just thought I'd share!!!
Regards

Tony

Derek Hohls wrote:

>Upayavira
>
>I agree with what you say... more than that, I think we should
>offer some guidelines as to what constitutes a reasonable cut-off:
>I think you're being too modest ito of what can be achieved with 
>the Java-less route... surely we could extend the sample shown
>to allow for filling in forms, adding new records, etc. and keeping 
>a moderate -sized database (<20 tables?) up-to-date?
>
>Also, if we are going to recommend people really go the OJB / 
>Hibernate route, then do we not need to demonstrate exactly
>how AND where those options fit in with Cocoon, and why one
>should use Cocoon as the publishing framework (as opposed to 
>Struts or even PHP)? 
>
>Derek
>
>  
>
>>>>uv@odoko.co.uk 2005/06/15 01:58:14 PM >>>
>>>>        
>>>>
>WHIRLYCOTT wrote:
>  
>
>>Askild Aaberg Olsen wrote:
>>
>>    
>>
>>>Why is tightly coupling my data access code to Hibernate so much 
>>>better then, isn't this yet another framework (like EJBs)?
>>>What if I don't have the need to reuse this code?
>>>What if I'm just a newbie trying to get some data into my webapp?
>>>      
>>>
>>I should clarify that I'm not necessarily advocating Hibernate or OJB,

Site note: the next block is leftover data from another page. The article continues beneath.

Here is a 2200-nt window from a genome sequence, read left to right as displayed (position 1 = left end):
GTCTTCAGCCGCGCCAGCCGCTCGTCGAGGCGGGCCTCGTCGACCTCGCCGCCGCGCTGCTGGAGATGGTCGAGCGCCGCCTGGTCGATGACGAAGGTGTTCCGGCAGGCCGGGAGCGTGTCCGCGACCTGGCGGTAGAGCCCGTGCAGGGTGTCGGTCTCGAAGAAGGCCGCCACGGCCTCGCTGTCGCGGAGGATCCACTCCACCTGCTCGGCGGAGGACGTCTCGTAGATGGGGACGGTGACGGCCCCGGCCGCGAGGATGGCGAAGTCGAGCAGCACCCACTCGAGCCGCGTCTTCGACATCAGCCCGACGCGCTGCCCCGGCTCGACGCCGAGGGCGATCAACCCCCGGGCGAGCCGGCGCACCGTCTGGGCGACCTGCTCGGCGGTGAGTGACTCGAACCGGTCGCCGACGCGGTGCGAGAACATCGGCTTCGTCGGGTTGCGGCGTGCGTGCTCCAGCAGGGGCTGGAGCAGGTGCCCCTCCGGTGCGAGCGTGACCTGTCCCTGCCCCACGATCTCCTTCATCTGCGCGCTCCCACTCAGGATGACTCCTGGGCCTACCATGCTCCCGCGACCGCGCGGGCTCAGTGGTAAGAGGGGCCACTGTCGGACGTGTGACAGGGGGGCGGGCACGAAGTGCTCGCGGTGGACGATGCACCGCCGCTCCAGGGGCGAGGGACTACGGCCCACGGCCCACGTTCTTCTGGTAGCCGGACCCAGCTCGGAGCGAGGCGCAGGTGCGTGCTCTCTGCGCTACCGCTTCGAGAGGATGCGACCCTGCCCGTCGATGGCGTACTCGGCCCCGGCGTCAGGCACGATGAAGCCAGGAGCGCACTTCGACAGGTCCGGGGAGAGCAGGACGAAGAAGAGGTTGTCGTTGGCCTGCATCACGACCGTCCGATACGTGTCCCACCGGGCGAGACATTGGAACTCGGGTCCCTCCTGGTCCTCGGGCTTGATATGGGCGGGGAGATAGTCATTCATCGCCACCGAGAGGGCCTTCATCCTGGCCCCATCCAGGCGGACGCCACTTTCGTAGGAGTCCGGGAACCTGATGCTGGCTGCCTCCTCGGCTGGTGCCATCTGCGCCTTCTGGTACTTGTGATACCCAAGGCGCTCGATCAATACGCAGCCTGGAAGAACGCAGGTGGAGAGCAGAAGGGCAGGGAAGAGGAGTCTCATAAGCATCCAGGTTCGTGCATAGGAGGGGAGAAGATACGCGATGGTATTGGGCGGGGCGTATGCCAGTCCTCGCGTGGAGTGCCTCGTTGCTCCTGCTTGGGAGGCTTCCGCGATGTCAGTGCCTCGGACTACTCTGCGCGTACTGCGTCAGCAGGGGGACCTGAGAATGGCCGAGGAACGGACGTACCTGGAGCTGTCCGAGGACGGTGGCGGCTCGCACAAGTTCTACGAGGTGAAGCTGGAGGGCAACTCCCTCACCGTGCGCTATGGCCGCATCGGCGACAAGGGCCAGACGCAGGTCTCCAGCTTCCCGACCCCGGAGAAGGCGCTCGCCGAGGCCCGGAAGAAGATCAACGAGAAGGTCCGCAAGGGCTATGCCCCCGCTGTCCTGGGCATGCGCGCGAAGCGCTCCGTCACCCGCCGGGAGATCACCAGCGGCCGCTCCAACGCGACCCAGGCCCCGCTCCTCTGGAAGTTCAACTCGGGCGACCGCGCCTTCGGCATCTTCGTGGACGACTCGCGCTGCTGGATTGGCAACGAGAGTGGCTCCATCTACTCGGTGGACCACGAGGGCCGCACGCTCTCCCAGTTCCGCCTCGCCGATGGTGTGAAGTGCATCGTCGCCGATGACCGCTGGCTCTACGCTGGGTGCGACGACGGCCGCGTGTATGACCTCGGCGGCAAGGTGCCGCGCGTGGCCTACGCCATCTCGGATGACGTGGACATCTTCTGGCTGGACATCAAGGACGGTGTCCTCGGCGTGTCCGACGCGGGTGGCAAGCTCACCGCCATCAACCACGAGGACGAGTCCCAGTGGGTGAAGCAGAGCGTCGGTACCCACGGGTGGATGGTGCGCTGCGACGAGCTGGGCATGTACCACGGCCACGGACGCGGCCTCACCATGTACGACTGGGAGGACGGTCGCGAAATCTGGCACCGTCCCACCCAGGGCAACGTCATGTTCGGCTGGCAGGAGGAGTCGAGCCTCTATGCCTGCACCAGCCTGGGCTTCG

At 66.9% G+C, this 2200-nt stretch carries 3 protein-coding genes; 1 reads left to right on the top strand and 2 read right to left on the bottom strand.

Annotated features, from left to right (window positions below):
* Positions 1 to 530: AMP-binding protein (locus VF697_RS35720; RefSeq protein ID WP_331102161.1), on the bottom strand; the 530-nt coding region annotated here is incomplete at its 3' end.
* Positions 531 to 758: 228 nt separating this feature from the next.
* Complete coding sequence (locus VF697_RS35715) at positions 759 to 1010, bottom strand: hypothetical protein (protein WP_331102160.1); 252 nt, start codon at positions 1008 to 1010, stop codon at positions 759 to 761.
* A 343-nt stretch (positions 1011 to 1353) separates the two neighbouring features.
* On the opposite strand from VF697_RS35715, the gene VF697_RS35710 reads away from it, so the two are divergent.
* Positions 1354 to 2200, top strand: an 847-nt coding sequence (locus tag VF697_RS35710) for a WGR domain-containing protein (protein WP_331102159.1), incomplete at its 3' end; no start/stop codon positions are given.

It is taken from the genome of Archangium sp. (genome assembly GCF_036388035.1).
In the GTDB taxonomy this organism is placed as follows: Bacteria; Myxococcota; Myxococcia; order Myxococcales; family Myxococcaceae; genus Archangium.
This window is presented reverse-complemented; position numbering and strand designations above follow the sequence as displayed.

>>because those two particular solutions come with baggage.
>>
>>What I would recommend is wrapping all of those implementation details 
>>behind DAOs.  This way, you're not coupling your application logic to 
>>anything but your own DAOs.
>>
>>How does one does this in a reusable way while using modular database 
>>actions or the SQL transformer?  The answer is that you can't.  And that 
>>makes it a bad idea.
>>    
>>
>
>Take someone who has a small database of products, and just wants to put
>that online. No ecommerce, just a simple publication, maybe with the
>option to select some items and send an email with the chosen items listed.
>
>And they're doing it as a favour to their mum.
>
>Now, are you saying that they need to wrap that small database with
>DAOs, and then embed hibernate or OJB into those DAOs, and set up all of
>the database mappings, and so on, just for this small site? I think
>they'll be using PHP pretty quickly at that rate.
>
>  
>
>>>I never argued Hibernate/OJB wrong or bad practive, I just outlined an 
>>>alternative method to get a simple db-driven app up and running using 
>>>a stock Cocoon, without the need to write a single line of Java-code 
>>>(not using modular db actions, by the way...).
>>>      
>>>
>>I'm not sure what the value of this is.  This approach seems like it 
>>will get you 20% of the way to something useful really quickly.
>>    
>>
>
>The point is, there are different people using Cocoon for different
>things. We need a lightweight way to integrate SQL and Cocoon forms. And
>on the documentation about it it should say "this is only suitable for
>_very_ small sites, and will become impractial quickly. You are
>recommended to look at hibernate, or OJB (see the OJB block) and use
>Java code to create more scalable and maintainable applications".
>
>As I see it, there's a case for both approaches. Just that we only cater
>for the heavyweight approach right now.
>
>Regards, Upayavira
>
>
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>  
>